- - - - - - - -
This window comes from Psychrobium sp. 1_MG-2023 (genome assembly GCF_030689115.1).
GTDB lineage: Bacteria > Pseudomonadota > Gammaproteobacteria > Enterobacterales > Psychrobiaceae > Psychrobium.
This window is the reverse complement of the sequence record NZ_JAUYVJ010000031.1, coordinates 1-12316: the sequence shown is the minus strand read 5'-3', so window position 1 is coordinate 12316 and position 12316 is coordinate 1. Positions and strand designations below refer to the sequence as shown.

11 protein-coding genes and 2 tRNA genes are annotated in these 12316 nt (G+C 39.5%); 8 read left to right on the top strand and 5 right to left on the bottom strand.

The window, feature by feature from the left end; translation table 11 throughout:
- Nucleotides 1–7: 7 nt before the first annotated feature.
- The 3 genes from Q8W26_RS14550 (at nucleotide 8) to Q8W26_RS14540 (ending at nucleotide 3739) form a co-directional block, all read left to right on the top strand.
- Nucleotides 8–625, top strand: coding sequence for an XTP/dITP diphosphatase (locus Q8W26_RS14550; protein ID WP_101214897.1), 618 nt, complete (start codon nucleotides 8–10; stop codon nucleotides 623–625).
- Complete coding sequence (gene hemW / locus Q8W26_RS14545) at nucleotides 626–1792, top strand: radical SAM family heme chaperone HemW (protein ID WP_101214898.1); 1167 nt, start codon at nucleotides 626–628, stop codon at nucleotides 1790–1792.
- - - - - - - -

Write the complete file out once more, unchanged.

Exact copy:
This window comes from Psychrobium sp. 1_MG-2023 (genome assembly GCF_030689115.1).
GTDB lineage: Bacteria > Pseudomonadota > Gammaproteobacteria > Enterobacterales > Psychrobiaceae > Psychrobium.
This window is the reverse complement of the sequence record NZ_JAUYVJ010000031.1, coordinates 1-12316: the sequence shown is the minus strand read 5'-3', so window position 1 is coordinate 12316 and position 12316 is coordinate 1. Positions and strand designations below refer to the sequence as shown.

11 protein-coding genes and 2 tRNA genes are annotated in these 12316 nt (G+C 39.5%); 8 read left to right on the top strand and 5 right to left on the bottom strand.

The window, feature by feature from the left end; translation table 11 throughout:
- Nucleotides 1–7: 7 nt before the first annotated feature.
- The 3 genes from Q8W26_RS14550 (at nucleotide 8) to Q8W26_RS14540 (ending at nucleotide 3739) form a co-directional block, all read left to right on the top strand.
- Nucleotides 8–625, top strand: coding sequence for an XTP/dITP diphosphatase (locus Q8W26_RS14550; protein ID WP_101214897.1), 618 nt, complete (start codon nucleotides 8–10; stop codon nucleotides 623–625).
- Complete coding sequence (gene hemW / locus Q8W26_RS14545) at nucleotides 626–1792, top strand: radical SAM family heme chaperone HemW (protein ID WP_101214898.1); 1167 nt, start codon at nucleotides 626–628, stop codon at nucleotides 1790–1792.